Three contrasting recent novels, all intended to be the start of series.
Planetside, by Michael Mammay
Planetside was recommended to me as a good example of military SF, so I added it to my reading list. The first thing I noticed on flipping through it is that the author is a former army officer, a veteran of Desert Storm, Somalia, and the wars in Iraq and Afghanistan. So, no surprise that the portrayal of the military in general and soldiers in action in particular are very convincing. Furthermore, the hero and narrator of the story (Colonel Carl Butler) is of retirement age, bald and married, so obviously designed for me to identify with!
The background to the novel is a far future in which humanity is spreading across many star systems. Newly found planets capable of supporting human life are promptly colonised; if they aren't suitable for that, they are mined of any worthwhile minerals. In none of this are the interests of any native life considered important, although in the one case found of humanoids of similar intelligence to mankind, the inhabitants of the planet Cappa, an agreement has been reached for humans to mine the abundant silver reserves. However, a resistance movement among the Cappans is resulting in a continuing low-level conflict.
The plot concerns a missing army officer, the son of an important politician. He was seen to be badly injured in an engagement with the Cappan resistance, was loaded aboard a medical evacuation shuttle for transport to the orbiting Cappa Base, and never seen again. Butler is given the job – and extraordinary powers – to investigate and resolve the mystery. What he finds is a series of cover-ups which make it almost impossible for him to complete his mission. As he digs further into the mystery, he finds a high-level conspiracy and realises that the situation is very different from what he had believed, and his mission is changing quite radically.
At one level this is a fast-paced and enjoyable thriller, well-written in a laconic, understated military style. At another level are some fundamental issues about the relationships between humanity and other intelligent forms of life. The Cappans had already achieved a degree of technological sophistication, and could be considered unlucky to have been found by humanity before they were able to develop a comparable civilisation. I am sufficiently interested to send off for the sequel, Spaceside, which is now out, with Colonyside to follow.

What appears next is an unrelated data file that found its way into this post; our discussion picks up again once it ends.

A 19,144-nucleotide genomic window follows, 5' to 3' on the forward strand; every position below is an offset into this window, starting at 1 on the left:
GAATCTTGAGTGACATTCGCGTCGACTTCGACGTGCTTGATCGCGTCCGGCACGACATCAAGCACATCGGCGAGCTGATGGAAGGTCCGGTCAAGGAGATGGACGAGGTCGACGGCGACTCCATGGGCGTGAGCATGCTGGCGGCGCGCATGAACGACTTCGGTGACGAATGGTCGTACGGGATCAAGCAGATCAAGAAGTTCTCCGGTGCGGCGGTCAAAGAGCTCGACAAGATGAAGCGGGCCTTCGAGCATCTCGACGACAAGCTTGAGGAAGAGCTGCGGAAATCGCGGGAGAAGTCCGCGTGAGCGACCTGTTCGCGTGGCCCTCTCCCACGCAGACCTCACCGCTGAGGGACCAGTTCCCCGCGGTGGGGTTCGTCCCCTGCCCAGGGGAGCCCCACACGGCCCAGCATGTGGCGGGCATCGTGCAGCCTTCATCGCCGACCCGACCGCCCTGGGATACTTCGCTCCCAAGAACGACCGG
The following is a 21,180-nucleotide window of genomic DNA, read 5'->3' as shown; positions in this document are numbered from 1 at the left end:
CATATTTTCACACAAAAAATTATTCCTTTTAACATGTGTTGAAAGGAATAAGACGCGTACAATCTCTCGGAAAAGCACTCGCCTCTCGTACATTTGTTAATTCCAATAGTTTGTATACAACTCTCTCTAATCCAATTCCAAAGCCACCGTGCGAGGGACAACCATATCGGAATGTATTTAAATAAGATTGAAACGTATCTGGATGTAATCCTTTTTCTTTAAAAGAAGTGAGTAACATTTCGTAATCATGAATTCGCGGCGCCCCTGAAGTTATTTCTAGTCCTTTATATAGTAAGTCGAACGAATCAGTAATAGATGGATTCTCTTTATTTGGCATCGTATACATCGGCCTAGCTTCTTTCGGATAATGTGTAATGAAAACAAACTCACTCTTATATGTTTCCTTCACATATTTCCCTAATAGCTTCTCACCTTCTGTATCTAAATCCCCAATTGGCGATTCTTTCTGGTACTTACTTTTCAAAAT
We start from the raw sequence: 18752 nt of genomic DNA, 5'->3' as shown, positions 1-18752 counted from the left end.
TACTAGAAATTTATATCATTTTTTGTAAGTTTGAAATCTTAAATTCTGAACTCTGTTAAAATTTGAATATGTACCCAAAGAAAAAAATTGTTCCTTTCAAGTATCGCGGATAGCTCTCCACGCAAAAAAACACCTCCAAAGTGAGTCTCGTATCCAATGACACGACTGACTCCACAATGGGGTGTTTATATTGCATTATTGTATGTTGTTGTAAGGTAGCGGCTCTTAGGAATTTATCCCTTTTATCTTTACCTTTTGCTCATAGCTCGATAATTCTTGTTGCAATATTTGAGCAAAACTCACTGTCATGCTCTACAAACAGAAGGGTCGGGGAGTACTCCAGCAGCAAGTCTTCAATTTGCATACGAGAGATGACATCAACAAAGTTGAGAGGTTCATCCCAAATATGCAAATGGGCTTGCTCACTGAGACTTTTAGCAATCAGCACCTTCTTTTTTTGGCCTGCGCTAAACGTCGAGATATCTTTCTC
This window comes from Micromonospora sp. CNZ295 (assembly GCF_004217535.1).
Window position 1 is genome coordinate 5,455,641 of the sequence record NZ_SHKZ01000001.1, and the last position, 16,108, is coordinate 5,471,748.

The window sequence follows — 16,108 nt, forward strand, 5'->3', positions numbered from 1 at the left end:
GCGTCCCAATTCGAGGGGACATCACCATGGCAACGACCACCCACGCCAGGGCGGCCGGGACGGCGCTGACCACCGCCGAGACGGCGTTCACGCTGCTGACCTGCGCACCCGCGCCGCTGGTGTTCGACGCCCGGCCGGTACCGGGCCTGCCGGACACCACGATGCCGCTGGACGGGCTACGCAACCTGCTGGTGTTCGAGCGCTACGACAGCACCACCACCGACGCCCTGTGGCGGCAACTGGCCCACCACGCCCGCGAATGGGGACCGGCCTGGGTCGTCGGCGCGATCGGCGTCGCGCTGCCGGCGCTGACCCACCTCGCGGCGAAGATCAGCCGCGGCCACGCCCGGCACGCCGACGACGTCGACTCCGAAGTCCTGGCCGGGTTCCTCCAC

Planetfall, by Emma Newman
The setting is a recently-established and very idealistic colony on a new world, with social structures designed to ensure that it does not suffer from overpopulation, pollution and war. The key to the colony's success is the use of 3D printing to produce anything that is needed, followed by recycling anything no longer required. Literally overhanging the settlement is an enormous tree, which it was believed contained alien artifacts.
This is a curious sort of book. Not a lot happens for quite a while, then we find that the narrator is suffering from an uncontrollable OCD described in convincing depth and detail, then there's a spectacular final episode with a rather mystical conclusion. I did get rather tired of the terrible secret known only to the narrator and one other, which was hanging around without being explained for almost all of the book. I doubt that I can be bothered with the sequels (which I gather are not direct sequels, just set in the same universe).
The Invisible Library, by Genevieve Cogman
Another recommended by members of the Classic Science Fiction group, which I perhaps would not have considered without that. If so, I would have missed a gem.
Irene is a professional librarian, but not in any ordinary library. She is an investigator of the Invisible Library, a mysterious and secret organisation with a vast collection of books (constantly added to) which seems to exist somewhere in between a multitude of alternative worlds, with access to all of them. Some of these versions of Earth are strictly technological, some entirely magical, but most have elements of both. We first see the resourceful Irene retrieving a very rare and ancient book from a magically-protected library, which she survives only because of her use of "The Language", a kind of magic peculiar to the librarians.
For her next task she is instructed to take with her Kai, a student librarian. The version of London they arrive in has vampires, werewolves and the Fae coexisting with humanity. Then there is, out there somewhere, the evil Alberich. a renegade librarian. There are also dragons, who can take human form and are basically on the side of law and order, but still best avoided. As is Bradamant, a rival investigator and Irene's sworn enemy. Particularly reassuring to Irene is the discovery of Vale, a private investigator who is an exact incarnation of Sherlock Holmes – Irene's favourite fictional character. Finding the book she is looking for is complicated by the intense interest in it from several important people – and other beings – and Irene is tested to her limits and beyond in her attempt to complete her mission.
This book is well-written, with something of the flavour of Connie Willis's To Say Nothing of the Dog. Irene is a very likeable character and the book is immensely enjoyable. I found myself reluctant to put the book down, and read until late into the night to finish it. I see that there are several other books in the series so will be bulk-buying them!